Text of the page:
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Spurs v Barnsley, 20.12.97

"It was Twenty Years ago today!"
article published December, 2017, but first written in 1997 by the late Brian Judson

Saturday, December 20th 1997
FA Carling Premiership
TOTTENHAM HOTSPUR (3) 3 BARNSLEY (0) 0

Tottenham: Walker; Carr, Calderwood, Campbell, Wilson; Fox, Nielsen, Anderton (sub Domingues, 70), Sinton; Ferdinand (sub Iversen, 46), Ginola (sub Clemence, 88).

Substitutes *NOT* used : Baardsen, Mabbutt.

Goalscorers : Neilsen 6, Ginola 12, 18.

Booked : Domingues.

Barnsley: Leese, Eaden, Appleby, Moses, De Zeeuw, Redfearn, Liddell (sub Hristov, 67), Tinkler, Barnard, Ward, Markstedt (sub Bullock, 46).

Substitutes *NOT* used: Watson, Sheridan, Hendrie.

Booked : Appleby, Ward, Eaden, Moses.

Referee: Mr M D Reed (Birmingham).

Attendance : 28,232.

This was a match that Spurs simply *HAD* to win if they were to maintain touch with the group of teams immediately above them in the League table. At this stage of the season, once a gap appears between safety and the hangman's trap door to the Football League, it becomes that much harder to recover a lost position of safety. History tells us that invariably the clubs in the bottom three at Christmas are the clubs subsequently relegated. So a win for Tottenham was always going to be vital.

Sol Campbell gave crisis-torn Tottenham, beaten in six of their last seven League games, a major boost for the bottom-of-the-table crunch with Barnsley by returning after two games out with a shoulder injury. The England star took over in central defence from veteran Gary Mabbutt in the only change to Christian Gross' line-up from last week's 4-0 crash at Coventry, although Portuguese winger Jose Domingues was an addition to the substitutes.

I was surprised that Herr Gross decided to persevere with Calderwood in view of his part in the two defeats against Chelsea and Coventry City. Evidently, a fit Calderwood is to be preferred to the ageing Mabbutt in the new scheme of things.

Barnsley, trying to avoid their 13th defeat of the season and having already conceded 47 goals in the Premiership, had defender Arjan de Zeeuw back from injury, while midfielder Eric Tinkler also passed a late fitness test.

In the opening minutes, Spurs tore into attack. There was a twenty yard attempt from Sinton, which flew wide of the mark. This was followed by a central run from Ward, beating Wilson. Ward's run was only stopped by a perfect tackle from Campbell.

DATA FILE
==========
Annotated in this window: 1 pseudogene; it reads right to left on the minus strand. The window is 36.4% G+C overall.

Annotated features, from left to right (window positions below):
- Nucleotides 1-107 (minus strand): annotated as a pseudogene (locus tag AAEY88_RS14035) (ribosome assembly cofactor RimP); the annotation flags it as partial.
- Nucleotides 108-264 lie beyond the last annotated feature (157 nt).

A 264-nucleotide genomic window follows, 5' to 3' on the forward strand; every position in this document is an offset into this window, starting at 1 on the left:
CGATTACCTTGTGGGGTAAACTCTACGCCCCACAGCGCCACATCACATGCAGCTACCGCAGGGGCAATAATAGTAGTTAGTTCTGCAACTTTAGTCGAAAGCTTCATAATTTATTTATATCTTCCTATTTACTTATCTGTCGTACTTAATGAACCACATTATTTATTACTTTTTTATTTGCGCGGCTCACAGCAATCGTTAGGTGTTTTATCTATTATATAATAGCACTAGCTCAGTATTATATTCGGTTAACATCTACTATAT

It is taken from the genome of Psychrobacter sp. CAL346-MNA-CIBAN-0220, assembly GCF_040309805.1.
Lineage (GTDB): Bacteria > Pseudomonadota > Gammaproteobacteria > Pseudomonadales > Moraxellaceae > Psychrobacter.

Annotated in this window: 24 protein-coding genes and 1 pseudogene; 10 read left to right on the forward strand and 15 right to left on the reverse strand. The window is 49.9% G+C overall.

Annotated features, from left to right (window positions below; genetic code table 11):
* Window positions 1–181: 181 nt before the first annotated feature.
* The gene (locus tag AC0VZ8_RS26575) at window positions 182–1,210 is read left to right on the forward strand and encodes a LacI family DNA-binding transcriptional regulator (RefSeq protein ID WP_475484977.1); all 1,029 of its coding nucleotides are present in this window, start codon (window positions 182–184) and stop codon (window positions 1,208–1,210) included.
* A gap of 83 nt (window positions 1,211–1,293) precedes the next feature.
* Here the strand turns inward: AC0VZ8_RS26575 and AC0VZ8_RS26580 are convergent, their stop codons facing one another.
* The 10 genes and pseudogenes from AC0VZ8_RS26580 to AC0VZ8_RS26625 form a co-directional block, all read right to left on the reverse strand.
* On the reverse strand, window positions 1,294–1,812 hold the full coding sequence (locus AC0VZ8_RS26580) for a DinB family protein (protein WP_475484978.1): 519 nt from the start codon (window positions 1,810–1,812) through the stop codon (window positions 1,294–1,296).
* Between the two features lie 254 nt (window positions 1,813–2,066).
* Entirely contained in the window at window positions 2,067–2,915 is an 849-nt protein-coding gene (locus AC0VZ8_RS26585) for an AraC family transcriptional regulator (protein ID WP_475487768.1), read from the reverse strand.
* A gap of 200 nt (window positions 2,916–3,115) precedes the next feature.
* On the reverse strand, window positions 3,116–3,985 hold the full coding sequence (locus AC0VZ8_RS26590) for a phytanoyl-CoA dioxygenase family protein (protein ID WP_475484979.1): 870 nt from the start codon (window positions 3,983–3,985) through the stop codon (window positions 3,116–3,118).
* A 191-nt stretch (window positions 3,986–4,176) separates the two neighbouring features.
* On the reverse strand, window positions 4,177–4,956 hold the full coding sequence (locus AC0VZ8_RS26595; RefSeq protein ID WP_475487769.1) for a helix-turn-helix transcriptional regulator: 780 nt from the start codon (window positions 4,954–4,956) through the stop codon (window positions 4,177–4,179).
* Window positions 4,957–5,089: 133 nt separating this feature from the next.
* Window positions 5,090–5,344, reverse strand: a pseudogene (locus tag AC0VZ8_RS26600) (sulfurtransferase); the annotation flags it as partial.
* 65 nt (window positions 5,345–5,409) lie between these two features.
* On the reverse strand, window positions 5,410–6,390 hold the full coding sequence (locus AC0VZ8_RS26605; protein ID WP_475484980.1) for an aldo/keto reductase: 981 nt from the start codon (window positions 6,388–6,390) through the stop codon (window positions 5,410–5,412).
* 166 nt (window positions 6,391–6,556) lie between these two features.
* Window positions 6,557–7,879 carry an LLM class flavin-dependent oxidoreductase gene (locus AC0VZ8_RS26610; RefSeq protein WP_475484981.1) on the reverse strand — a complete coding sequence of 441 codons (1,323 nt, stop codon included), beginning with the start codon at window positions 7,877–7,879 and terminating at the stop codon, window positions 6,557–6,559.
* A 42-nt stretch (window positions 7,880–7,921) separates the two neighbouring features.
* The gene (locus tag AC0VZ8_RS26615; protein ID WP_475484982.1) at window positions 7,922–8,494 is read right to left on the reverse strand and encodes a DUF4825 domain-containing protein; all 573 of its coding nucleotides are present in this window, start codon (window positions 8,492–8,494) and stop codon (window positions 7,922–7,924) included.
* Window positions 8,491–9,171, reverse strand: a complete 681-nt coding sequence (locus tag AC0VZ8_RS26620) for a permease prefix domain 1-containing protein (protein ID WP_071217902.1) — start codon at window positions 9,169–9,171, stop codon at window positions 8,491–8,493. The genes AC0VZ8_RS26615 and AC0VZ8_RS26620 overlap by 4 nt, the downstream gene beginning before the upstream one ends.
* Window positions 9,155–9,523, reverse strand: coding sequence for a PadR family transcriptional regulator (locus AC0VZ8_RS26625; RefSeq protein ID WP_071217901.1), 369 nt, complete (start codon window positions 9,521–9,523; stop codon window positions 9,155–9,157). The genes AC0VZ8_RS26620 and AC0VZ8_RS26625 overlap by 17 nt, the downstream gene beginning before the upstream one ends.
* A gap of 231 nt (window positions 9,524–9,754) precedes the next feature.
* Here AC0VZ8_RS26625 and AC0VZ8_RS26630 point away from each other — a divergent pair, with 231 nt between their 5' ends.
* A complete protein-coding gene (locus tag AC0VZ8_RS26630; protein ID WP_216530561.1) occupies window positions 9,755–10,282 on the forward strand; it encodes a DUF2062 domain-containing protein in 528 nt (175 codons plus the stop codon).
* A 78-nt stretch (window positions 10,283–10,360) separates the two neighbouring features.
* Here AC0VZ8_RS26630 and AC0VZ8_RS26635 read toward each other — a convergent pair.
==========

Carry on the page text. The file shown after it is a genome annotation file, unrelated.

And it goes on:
It came as no surprise when Spurs finally went ahead in the 6th minute. Anderton slipped a low ball into the Barnsley penalty area. The defenders all stood waiting for a linesman's offside flag that never came. Nielsen let loose a thunderbolt that the Barnsley goalkeeper never saw. Hearts suddenly began to sink when the referee raced towards his linesman but it was only to get the overjoyous Spurs players, relief evident in their celebrations, back into the game.

In the 12th minute, Nielsen and Fox combined to set up Ginola. A glorious curving shot from the Frenchman at the edge of the box, swerving through the arms of the diving Leese. As the Spurs players celebrated, the Barnsley goalkeeper cursed himself for allowing the ball to creep under his body, over the line.

Barnsley counter-attacked with a weak 30-yard shot from Moses. His shot was well wide of the mark. After this, for long spells in the remainder of the first half, Barnsley were thoroughly dis-spirited, looking like a side that has already accepted relegation as inevitable.

In the 18th minute, there was a spectacular build-up to Tottenham's third goal. The ball ran from Ginola to Anderton, on to Ferdinand, who slipped the ball to Fox. Fox made a precise cross from the right for a spectacular leaping header by Ginola. This put Tottenham 3-0 ahead.

Spurs could have made it 4-0 in the 24th minute. Another opening, inspired by Ginola, was carved out of the increasingly indecisive Barnsley defence but the shot flew very wide of the Barnsley goal.

Barnsley were now becoming frantic. The Yorkshire side were growing desperate in their efforts to stem the Tottenham attack, and Matt Appleby was rightly booked for a scything tackle from behind on Nielsen. The free-kick led to a corner, which Ginola took. As the ball came over, Campbell headed the ball down, but Ferdinand shot wide of the Barnsley goal.